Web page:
As a person ages and develops physical or cognitive issues, they need more care. The majority of people 65 and older want to age in their homes. They do not want to go to a nursing home. Family members often cannot provide 24/7 care, so they must seek other help methods. Finding a qualified caregiver is challenging. Fortunately, technology helps caregivers and allows people to age in place.
Understanding the caregiving crisis
There is a caregiving crisis affecting in home and senior communities. Discovering a qualified caregiver is difficult. California in-home private caregivers charge $22 to $45 per hour, depending on location. Most caregivers require four hours daily, multiple days per week, making it expensive. In addition, there is a caregiving shortage. Consider home health and personal care aides in the senior living community average a 50% turnover rate. When recognizing the attrition rate, the industry predicts a need for an additional 6.2 million direct care jobs between 2019 and 2029. These projections were before COVID, and COVID just worsened it. To address this crisis is technology.
Can technology help caregivers and the crisis?
Yes! Fortunately, experts are developing technology to address the caregiving crisis. Innovative technology creates the opportunity to automate low-level tasks, which helps caregivers in an older adult community and reduces job stress. Motion sensing technology and wearable devices help too.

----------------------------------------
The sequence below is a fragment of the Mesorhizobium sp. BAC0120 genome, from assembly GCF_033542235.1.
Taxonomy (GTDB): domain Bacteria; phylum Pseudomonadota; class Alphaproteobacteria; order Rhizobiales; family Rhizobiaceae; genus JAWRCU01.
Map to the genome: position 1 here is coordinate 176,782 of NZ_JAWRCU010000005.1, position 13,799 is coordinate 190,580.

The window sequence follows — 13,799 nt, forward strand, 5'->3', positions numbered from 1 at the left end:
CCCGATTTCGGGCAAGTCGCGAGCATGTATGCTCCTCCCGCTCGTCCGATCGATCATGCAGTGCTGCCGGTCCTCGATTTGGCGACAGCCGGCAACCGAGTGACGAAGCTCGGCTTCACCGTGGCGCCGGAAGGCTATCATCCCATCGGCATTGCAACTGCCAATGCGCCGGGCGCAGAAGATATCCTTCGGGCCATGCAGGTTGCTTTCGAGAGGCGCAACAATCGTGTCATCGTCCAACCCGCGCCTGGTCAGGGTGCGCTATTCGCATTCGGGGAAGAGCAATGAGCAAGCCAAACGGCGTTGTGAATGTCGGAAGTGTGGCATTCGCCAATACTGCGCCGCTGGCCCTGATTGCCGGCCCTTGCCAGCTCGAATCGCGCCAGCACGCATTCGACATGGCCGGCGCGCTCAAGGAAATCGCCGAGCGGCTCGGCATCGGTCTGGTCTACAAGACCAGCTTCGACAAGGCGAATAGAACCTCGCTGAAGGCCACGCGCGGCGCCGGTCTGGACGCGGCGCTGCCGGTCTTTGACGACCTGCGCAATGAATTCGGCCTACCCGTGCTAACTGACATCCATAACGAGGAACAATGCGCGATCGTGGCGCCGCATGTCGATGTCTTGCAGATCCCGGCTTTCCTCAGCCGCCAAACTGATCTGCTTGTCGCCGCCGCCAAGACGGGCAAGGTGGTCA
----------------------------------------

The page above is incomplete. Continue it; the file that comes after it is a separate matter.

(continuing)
What technology and devices are available to help caregivers?
Pendants; The person wears a pendant to push and call for help.
GPS trackers (wearable bracelet or necklace for dementia patients who tend to wander off or get lost easily) tracks a person’s location.
Sensory devices to monitor falls and unusual movement for high fall-risk people.
Cameras that apply sensors with artificial intelligence (AI) and predictive analysis detect when a resident moves, for example getting out of bed, walking to the bathroom, and falling.
All this technology helps reduce the costs of a caregiver since there is a way to monitor the person and not physically be in the room. The technology alerts another person if there is a problem so that they can get the necessary help. Plus, families can keep an eye on their aging loved ones while giving the person a sense of privacy and independence.
The future of technology – digital caretakers
Another wave coming down the pipeline is digital caretakers. Technology helps tech-savvy caregivers to help aging people with their day-to-day tasks. Virtual caretakers can provide reminders for medication, and appointments, provide support, and answer questions or concerns someone may have. Plus, they can monitor and call for help if a fall is detected. It’s a way of caring for an older adult needing assistance. Moreover, virtual caregivers can monitor multiple people simultaneously, reducing the cost of various caregivers.
With all this technology, human interaction is still necessary.
Though all this technology is available, it is essential to remember the importance of human interaction. Family, friends, and caregivers still need to stop by and help. Overall, all this technology aims to monitor and provide necessary assistance, still allowing privacy and independence for the recipient.
Technology has expanded. STAGES is here to educate people about this.